The inflammatory response is the non-specific way in which the body responds when a pathogen damages body tissue

  • When tissue damage occurs, mast cells (localised) and basophils (circulating) release a chemical called histamine
  • Histamine causes local vasodilation and increases capillary permeability to improve the recruitment of leukocytes to the region
  • Damaged cells also release chemotactic factors which attract leukocytes to the site of infection
  • While inflammation is necessary to allow immune cells access to damaged tissue, there are unavoidable side effects
  • Increased blood flow causes redness and heat, while increased permeability releases fluids and causes swelling and tenderness
  • Inflammation can be either short-term (acute) or long-term (chronic)

Inflammatory Response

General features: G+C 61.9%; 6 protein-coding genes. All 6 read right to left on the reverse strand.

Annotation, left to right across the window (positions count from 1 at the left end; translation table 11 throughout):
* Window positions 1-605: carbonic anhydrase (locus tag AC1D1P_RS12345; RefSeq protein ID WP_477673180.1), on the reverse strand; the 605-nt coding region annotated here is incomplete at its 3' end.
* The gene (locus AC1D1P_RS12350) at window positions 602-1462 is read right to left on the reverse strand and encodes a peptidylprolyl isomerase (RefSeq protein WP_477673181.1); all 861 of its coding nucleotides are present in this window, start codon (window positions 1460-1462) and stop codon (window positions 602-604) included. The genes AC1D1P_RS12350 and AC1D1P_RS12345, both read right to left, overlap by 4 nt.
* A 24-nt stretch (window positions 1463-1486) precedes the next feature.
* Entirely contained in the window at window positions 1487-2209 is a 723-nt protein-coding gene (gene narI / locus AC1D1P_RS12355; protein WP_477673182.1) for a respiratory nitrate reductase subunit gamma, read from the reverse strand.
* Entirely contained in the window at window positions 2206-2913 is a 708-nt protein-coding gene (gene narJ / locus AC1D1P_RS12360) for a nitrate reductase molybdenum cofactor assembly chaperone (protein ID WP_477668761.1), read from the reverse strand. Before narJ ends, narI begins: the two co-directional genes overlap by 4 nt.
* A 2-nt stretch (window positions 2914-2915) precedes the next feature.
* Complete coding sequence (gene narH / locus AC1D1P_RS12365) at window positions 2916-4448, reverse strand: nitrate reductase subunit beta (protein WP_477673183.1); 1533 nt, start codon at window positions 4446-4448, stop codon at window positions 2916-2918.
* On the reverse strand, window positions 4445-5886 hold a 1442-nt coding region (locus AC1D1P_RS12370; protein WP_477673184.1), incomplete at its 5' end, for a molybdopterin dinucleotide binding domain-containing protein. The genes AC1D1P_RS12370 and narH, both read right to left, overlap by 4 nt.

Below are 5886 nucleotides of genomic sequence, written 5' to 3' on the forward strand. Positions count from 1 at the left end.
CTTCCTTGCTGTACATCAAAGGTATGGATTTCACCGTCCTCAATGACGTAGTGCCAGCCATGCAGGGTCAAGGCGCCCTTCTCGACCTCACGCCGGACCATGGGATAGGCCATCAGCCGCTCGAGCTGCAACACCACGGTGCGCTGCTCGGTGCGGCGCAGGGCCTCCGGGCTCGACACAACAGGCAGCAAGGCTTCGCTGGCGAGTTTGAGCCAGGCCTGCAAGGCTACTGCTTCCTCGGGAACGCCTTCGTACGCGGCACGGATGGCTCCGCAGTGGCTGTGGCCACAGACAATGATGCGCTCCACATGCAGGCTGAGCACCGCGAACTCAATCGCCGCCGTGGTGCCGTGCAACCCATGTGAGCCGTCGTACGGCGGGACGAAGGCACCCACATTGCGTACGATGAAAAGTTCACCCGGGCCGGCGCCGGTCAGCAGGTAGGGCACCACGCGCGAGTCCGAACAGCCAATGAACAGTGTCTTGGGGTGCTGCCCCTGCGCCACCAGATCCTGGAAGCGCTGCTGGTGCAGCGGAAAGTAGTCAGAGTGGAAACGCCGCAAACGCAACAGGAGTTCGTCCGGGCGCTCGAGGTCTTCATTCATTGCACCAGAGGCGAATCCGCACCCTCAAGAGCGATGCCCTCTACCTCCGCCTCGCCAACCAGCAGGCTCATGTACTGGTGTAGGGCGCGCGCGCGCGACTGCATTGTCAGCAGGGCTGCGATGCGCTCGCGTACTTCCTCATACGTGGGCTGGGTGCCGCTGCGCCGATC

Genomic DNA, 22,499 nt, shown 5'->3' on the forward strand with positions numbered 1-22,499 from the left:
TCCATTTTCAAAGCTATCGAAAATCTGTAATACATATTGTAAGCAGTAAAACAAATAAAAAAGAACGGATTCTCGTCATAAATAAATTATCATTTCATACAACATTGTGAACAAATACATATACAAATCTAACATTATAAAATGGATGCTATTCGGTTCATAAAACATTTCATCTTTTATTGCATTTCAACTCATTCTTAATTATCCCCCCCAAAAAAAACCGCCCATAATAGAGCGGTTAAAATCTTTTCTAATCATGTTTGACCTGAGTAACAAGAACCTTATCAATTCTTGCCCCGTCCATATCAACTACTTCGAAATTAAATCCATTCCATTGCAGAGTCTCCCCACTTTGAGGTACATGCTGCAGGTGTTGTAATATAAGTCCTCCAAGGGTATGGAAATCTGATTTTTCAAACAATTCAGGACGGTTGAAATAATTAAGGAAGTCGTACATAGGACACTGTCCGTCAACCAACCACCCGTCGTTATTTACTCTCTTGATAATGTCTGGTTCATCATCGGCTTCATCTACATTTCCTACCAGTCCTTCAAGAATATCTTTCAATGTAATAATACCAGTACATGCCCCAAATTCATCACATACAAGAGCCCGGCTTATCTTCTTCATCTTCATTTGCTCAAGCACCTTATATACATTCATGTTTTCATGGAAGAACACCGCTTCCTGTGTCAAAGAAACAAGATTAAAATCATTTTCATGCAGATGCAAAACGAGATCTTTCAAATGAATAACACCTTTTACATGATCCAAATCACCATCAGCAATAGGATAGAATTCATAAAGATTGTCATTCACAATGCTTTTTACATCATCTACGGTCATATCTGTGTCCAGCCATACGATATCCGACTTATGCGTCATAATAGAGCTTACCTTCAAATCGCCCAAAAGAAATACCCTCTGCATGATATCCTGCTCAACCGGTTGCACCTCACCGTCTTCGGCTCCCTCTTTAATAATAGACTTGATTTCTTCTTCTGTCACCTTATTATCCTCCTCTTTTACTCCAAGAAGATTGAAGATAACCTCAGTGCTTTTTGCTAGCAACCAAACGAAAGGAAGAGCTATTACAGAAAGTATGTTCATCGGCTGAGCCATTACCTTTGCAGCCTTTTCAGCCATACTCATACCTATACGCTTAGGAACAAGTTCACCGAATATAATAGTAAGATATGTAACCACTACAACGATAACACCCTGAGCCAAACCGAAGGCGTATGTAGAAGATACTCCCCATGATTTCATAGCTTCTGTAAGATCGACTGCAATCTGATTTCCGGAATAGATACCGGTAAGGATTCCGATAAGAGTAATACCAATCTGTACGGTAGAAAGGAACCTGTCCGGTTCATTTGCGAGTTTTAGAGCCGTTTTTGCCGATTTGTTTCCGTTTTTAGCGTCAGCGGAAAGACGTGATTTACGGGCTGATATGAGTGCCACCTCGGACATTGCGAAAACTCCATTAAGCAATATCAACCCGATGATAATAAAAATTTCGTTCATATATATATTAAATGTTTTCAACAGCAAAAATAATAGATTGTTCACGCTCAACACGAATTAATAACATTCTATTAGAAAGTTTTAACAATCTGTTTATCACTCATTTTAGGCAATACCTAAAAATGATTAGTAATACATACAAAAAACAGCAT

A fever is an abnormally high temperature associated with infection and is triggered by the release of prostaglandins

  • Fever may help to combat infection by reducing the growth rate of microbes (via the inactivation of microbial enzymes)
  • It may also increase metabolic activity in body cells and activate heat shock proteins to strengthen the immune response

A fever occurs when activated leukocytes release pro-inflammatory chemicals called cytokines

  • Cytokines stimulate the anterior hypothalamus to produce prostaglandins, which lead to an increase in body temperature
  • Up to a certain point a fever may be beneficial, but beyond a tolerable limit it can cause damage to the body’s own enzymes

Mechanism of Fever